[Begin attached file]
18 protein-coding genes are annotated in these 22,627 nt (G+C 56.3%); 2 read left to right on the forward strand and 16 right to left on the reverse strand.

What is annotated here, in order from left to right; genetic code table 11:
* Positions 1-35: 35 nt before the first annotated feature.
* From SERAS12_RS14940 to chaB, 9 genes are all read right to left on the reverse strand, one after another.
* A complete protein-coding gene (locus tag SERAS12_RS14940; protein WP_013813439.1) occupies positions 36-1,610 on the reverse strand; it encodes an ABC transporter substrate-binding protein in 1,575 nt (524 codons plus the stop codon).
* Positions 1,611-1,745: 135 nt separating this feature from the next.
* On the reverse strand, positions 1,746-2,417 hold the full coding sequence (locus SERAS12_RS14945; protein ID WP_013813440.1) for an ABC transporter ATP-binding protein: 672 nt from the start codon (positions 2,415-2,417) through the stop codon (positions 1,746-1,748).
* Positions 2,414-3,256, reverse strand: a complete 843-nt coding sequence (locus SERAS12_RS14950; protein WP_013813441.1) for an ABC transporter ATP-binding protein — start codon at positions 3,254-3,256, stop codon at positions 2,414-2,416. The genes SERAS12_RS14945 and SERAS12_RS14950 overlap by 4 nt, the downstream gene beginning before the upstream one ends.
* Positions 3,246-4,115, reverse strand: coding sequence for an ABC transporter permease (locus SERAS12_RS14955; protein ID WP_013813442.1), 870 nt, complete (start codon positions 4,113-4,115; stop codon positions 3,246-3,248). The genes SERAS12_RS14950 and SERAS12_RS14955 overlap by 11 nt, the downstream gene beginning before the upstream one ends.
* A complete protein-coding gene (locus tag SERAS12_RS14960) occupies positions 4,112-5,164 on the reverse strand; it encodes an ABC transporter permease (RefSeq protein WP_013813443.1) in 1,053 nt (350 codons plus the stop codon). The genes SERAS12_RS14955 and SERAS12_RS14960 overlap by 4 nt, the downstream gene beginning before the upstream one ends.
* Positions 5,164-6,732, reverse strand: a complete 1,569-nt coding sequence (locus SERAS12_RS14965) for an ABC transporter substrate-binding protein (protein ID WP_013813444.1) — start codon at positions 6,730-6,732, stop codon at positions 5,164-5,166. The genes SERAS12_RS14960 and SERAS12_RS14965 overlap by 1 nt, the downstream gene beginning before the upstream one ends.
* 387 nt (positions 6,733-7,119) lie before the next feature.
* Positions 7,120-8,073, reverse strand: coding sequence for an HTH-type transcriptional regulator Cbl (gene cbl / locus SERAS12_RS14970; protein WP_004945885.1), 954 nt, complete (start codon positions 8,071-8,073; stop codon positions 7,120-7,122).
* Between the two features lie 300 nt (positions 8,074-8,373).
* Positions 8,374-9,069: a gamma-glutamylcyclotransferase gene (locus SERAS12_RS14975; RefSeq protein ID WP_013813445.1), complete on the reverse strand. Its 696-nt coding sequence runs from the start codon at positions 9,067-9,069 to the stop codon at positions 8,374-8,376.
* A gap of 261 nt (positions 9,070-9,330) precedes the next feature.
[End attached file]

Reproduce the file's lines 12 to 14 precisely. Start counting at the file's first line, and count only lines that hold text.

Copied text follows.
* 387 nt (positions 6,733-7,119) lie before the next feature.
* Positions 7,120-8,073, reverse strand: coding sequence for an HTH-type transcriptional regulator Cbl (gene cbl / locus SERAS12_RS14970; protein WP_004945885.1), 954 nt, complete (start codon positions 8,071-8,073; stop codon positions 7,120-7,122).
* Between the two features lie 300 nt (positions 8,074-8,373).